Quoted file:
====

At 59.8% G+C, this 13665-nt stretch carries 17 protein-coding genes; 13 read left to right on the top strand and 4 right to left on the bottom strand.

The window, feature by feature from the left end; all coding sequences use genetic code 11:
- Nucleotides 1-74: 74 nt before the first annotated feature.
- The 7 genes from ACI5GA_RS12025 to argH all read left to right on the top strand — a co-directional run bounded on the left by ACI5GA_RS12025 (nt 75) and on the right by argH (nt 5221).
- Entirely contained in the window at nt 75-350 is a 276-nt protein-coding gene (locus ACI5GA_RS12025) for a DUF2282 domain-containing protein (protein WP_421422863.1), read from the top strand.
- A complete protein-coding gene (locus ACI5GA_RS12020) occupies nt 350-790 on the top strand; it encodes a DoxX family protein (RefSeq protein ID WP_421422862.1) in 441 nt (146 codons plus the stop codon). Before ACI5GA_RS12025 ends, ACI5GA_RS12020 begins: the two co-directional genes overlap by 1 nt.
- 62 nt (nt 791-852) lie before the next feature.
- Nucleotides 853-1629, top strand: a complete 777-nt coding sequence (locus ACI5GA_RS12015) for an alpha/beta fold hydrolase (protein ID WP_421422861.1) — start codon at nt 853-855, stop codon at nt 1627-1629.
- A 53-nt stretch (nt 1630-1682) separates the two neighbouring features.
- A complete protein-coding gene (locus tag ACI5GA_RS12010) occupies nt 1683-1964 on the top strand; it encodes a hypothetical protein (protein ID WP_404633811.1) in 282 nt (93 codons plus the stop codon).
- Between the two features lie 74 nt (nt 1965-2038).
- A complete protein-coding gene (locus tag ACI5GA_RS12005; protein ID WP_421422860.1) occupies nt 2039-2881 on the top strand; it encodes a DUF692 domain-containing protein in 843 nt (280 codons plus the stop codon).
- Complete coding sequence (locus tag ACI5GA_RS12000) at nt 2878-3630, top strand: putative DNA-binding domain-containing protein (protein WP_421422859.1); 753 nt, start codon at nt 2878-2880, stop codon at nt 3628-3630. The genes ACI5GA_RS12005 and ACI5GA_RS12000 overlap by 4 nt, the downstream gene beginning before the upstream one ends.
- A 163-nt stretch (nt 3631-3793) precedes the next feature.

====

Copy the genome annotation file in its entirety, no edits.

At 59.8% G+C, this 13665-nt stretch carries 17 protein-coding genes; 13 read left to right on the top strand and 4 right to left on the bottom strand.

The window, feature by feature from the left end; all coding sequences use genetic code 11:
- Nucleotides 1-74: 74 nt before the first annotated feature.
- The 7 genes from ACI5GA_RS12025 to argH all read left to right on the top strand — a co-directional run bounded on the left by ACI5GA_RS12025 (nt 75) and on the right by argH (nt 5221).
- Entirely contained in the window at nt 75-350 is a 276-nt protein-coding gene (locus ACI5GA_RS12025) for a DUF2282 domain-containing protein (protein WP_421422863.1), read from the top strand.
- A complete protein-coding gene (locus ACI5GA_RS12020) occupies nt 350-790 on the top strand; it encodes a DoxX family protein (RefSeq protein ID WP_421422862.1) in 441 nt (146 codons plus the stop codon). Before ACI5GA_RS12025 ends, ACI5GA_RS12020 begins: the two co-directional genes overlap by 1 nt.
- 62 nt (nt 791-852) lie before the next feature.
- Nucleotides 853-1629, top strand: a complete 777-nt coding sequence (locus ACI5GA_RS12015) for an alpha/beta fold hydrolase (protein ID WP_421422861.1) — start codon at nt 853-855, stop codon at nt 1627-1629.
- A 53-nt stretch (nt 1630-1682) separates the two neighbouring features.
- A complete protein-coding gene (locus tag ACI5GA_RS12010) occupies nt 1683-1964 on the top strand; it encodes a hypothetical protein (protein ID WP_404633811.1) in 282 nt (93 codons plus the stop codon).
- Between the two features lie 74 nt (nt 1965-2038).
- A complete protein-coding gene (locus tag ACI5GA_RS12005; protein ID WP_421422860.1) occupies nt 2039-2881 on the top strand; it encodes a DUF692 domain-containing protein in 843 nt (280 codons plus the stop codon).
- Complete coding sequence (locus tag ACI5GA_RS12000) at nt 2878-3630, top strand: putative DNA-binding domain-containing protein (protein WP_421422859.1); 753 nt, start codon at nt 2878-2880, stop codon at nt 3628-3630. The genes ACI5GA_RS12005 and ACI5GA_RS12000 overlap by 4 nt, the downstream gene beginning before the upstream one ends.
- A 163-nt stretch (nt 3631-3793) precedes the next feature.